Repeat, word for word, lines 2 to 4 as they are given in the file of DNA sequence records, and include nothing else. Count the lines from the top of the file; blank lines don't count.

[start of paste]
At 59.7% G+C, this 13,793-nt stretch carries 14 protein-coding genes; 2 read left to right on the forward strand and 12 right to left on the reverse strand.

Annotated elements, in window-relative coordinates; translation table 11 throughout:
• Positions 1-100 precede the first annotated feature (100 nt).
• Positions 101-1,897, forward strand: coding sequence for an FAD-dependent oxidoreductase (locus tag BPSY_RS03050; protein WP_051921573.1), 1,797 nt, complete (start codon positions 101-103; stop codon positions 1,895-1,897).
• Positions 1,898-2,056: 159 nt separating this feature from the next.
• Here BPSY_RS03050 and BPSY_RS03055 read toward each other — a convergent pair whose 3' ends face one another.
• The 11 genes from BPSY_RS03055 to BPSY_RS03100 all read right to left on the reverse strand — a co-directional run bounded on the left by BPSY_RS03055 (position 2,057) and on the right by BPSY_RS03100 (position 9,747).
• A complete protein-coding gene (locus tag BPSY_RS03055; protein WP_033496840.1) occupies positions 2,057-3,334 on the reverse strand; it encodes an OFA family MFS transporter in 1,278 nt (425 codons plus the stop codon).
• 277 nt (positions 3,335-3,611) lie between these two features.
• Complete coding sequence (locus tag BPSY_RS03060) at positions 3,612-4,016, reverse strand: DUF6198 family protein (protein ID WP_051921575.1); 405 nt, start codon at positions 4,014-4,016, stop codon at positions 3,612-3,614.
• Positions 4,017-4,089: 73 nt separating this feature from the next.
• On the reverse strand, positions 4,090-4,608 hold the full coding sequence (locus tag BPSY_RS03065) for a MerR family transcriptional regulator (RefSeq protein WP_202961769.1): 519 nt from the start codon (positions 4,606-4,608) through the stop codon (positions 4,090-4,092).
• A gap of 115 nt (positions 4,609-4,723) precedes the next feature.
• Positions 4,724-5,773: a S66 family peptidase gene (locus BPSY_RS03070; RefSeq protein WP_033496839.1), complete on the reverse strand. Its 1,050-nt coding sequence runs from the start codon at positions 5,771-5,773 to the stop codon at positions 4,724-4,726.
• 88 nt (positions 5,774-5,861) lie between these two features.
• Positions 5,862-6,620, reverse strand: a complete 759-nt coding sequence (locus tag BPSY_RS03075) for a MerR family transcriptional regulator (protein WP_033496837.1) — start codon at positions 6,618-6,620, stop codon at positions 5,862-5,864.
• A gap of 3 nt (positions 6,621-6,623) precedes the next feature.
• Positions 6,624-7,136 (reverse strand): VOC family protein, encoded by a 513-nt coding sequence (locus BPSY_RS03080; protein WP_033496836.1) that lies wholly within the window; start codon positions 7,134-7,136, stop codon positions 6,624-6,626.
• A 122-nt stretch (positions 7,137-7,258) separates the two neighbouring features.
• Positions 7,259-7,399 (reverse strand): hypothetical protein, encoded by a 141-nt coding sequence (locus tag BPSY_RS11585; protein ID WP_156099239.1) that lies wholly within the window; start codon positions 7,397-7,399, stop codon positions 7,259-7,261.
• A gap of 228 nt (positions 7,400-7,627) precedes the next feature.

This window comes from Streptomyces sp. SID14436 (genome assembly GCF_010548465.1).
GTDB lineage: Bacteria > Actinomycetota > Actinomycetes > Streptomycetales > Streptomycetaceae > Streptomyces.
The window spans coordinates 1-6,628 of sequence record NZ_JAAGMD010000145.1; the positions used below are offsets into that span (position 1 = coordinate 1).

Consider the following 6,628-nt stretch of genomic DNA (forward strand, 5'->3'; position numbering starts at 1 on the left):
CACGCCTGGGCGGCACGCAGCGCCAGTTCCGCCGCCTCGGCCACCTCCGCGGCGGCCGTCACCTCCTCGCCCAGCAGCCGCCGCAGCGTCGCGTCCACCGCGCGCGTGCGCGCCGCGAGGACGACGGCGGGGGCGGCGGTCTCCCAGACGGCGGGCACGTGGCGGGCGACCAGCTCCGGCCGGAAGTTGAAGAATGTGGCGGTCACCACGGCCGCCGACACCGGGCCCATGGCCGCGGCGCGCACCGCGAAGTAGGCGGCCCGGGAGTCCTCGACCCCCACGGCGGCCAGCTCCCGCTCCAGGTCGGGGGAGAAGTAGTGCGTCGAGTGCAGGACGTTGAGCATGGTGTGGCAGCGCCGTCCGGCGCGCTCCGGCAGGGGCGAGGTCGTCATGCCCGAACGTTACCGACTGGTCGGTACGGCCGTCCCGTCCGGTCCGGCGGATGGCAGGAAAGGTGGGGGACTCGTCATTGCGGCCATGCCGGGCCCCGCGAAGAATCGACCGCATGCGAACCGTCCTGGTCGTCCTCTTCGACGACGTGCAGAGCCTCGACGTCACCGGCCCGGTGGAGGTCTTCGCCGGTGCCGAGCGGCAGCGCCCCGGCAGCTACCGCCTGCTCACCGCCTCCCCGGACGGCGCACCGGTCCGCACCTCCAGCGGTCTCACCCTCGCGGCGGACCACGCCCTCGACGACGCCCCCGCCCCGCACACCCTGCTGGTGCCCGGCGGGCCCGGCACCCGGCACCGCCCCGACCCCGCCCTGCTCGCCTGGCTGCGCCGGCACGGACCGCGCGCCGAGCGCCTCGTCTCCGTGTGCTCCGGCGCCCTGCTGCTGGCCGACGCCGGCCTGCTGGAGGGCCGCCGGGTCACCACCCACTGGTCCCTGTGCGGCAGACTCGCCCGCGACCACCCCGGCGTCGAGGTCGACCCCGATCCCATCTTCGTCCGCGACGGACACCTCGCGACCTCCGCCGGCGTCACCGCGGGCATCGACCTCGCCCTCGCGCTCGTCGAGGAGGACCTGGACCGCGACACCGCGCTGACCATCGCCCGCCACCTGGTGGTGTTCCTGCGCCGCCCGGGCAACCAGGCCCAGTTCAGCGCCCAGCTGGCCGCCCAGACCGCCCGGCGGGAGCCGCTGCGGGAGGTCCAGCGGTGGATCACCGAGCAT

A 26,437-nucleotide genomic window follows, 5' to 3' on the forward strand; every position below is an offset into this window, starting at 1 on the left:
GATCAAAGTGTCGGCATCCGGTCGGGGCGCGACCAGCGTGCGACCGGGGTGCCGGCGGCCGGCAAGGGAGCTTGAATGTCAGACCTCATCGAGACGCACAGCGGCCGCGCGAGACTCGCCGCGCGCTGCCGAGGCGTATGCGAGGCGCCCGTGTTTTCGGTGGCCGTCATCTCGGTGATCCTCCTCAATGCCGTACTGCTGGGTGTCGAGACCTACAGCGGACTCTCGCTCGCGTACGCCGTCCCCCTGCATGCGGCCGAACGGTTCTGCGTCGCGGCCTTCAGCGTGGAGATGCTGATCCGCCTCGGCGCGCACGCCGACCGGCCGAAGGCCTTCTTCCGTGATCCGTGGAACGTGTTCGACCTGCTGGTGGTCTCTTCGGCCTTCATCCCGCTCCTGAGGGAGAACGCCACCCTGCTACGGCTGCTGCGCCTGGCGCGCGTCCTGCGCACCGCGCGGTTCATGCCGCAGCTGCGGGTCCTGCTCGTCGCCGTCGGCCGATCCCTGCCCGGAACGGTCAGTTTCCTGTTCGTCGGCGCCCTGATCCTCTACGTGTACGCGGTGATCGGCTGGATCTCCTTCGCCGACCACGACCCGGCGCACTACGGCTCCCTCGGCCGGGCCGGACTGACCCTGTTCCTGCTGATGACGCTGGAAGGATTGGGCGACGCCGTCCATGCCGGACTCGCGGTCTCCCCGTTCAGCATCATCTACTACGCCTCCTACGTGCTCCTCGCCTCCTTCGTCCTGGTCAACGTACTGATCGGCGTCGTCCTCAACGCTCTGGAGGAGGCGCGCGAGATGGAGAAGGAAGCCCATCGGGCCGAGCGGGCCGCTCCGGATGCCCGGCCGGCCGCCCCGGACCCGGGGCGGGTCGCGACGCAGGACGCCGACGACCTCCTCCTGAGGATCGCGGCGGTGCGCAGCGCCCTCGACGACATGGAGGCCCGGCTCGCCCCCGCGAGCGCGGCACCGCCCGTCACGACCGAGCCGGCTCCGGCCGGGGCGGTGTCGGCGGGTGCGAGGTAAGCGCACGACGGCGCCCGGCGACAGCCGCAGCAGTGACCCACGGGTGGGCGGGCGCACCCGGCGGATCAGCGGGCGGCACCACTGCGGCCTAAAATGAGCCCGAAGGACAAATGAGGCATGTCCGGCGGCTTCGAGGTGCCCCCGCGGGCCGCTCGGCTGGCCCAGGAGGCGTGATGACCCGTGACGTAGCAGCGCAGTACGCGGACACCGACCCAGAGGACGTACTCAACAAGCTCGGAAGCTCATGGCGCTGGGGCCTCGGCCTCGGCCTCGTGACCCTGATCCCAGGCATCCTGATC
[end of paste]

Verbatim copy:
Annotated elements, in window-relative coordinates; translation table 11 throughout:
• Positions 1-100 precede the first annotated feature (100 nt).
• Positions 101-1,897, forward strand: coding sequence for an FAD-dependent oxidoreductase (locus tag BPSY_RS03050; protein WP_051921573.1), 1,797 nt, complete (start codon positions 101-103; stop codon positions 1,895-1,897).